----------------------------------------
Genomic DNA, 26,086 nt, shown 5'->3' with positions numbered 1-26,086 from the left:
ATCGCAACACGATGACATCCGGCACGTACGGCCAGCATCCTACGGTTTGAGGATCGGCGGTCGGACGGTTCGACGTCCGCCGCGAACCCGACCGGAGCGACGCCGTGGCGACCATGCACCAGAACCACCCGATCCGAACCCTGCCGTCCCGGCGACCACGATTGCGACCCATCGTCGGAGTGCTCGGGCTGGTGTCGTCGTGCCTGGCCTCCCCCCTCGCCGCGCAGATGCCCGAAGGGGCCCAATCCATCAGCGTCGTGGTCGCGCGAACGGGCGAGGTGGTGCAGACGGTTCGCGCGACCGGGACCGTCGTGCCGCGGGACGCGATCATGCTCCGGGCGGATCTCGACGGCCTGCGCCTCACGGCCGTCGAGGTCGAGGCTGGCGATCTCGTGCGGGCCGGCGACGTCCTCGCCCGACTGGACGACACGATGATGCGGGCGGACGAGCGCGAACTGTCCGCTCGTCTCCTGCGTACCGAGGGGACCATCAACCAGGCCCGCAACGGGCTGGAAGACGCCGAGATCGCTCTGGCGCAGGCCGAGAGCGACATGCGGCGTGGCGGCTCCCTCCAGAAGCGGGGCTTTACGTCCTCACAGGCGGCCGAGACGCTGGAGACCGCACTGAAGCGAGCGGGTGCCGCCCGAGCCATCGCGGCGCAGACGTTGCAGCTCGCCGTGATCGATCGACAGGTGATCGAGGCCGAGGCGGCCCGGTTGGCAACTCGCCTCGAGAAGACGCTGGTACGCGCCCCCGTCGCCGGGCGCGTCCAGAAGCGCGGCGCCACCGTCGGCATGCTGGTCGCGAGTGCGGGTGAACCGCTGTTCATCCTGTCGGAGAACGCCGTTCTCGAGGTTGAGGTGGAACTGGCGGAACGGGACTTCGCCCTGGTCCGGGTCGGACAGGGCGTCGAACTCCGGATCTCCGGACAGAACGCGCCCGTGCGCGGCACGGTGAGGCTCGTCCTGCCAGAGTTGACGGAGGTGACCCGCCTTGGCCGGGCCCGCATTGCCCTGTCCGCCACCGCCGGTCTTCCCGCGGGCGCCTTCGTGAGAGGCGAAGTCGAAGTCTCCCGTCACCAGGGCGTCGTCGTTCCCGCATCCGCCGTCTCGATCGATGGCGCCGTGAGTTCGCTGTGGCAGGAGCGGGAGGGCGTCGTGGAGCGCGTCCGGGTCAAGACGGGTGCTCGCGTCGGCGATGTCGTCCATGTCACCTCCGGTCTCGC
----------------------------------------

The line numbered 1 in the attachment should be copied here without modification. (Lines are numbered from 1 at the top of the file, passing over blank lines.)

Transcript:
Genomic DNA, 26,086 nt, shown 5'->3' with positions numbered 1-26,086 from the left: